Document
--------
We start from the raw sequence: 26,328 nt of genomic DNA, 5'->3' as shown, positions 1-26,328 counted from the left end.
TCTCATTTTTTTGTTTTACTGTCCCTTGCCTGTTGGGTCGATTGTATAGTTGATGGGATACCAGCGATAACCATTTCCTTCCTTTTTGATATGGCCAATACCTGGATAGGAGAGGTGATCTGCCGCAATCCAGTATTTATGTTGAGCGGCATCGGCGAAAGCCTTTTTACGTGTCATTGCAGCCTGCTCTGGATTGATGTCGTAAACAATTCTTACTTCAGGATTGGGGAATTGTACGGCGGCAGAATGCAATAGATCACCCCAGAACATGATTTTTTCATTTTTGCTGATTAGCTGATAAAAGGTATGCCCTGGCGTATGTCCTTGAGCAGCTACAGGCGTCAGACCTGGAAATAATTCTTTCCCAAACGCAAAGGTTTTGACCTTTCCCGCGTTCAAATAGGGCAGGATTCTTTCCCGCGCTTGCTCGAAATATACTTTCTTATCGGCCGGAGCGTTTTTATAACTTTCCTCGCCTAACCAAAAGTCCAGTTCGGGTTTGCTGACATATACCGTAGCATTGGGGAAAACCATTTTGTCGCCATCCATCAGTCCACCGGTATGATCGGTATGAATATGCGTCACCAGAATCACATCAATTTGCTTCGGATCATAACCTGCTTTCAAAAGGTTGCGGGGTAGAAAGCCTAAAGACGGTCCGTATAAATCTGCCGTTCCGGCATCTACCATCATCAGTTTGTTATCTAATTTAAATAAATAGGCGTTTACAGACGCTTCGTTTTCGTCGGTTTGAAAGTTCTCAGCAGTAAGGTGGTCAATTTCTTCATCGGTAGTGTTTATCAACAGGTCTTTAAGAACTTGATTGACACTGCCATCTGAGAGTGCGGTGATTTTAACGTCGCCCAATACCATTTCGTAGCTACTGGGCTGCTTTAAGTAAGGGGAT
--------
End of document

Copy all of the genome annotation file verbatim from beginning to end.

We start from the raw sequence: 26,328 nt of genomic DNA, 5'->3' as shown, positions 1-26,328 counted from the left end.
TCTCATTTTTTTGTTTTACTGTCCCTTGCCTGTTGGGTCGATTGTATAGTTGATGGGATACCAGCGATAACCATTTCCTTCCTTTTTGATATGGCCAATACCTGGATAGGAGAGGTGATCTGCCGCAATCCAGTATTTATGTTGAGCGGCATCGGCGAAAGCCTTTTTACGTGTCATTGCAGCCTGCTCTGGATTGATGTCGTAAACAATTCTTACTTCAGGATTGGGGAATTGTACGGCGGCAGAATGCAATAGATCACCCCAGAACATGATTTTTTCATTTTTGCTGATTAGCTGATAAAAGGTATGCCCTGGCGTATGTCCTTGAGCAGCTACAGGCGTCAGACCTGGAAATAATTCTTTCCCAAACGCAAAGGTTTTGACCTTTCCCGCGTTCAAATAGGGCAGGATTCTTTCCCGCGCTTGCTCGAAATATACTTTCTTATCGGCCGGAGCGTTTTTATAACTTTCCTCGCCTAACCAAAAGTCCAGTTCGGGTTTGCTGACATATACCGTAGCATTGGGGAAAACCATTTTGTCGCCATCCATCAGTCCACCGGTATGATCGGTATGAATATGCGTCACCAGAATCACATCAATTTGCTTCGGATCATAACCTGCTTTCAAAAGGTTGCGGGGTAGAAAGCCTAAAGACGGTCCGTATAAATCTGCCGTTCCGGCATCTACCATCATCAGTTTGTTATCTAATTTAAATAAATAGGCGTTTACAGACGCTTCGTTTTCGTCGGTTTGAAAGTTCTCAGCAGTAAGGTGGTCAATTTCTTCATCGGTAGTGTTTATCAACAGGTCTTTAAGAACTTGATTGACACTGCCATCTGAGAGTGCGGTGATTTTAACGTCGCCCAATACCATTTCGTAGCTACTGGGCTGCTTTAAGTAAGGGGAT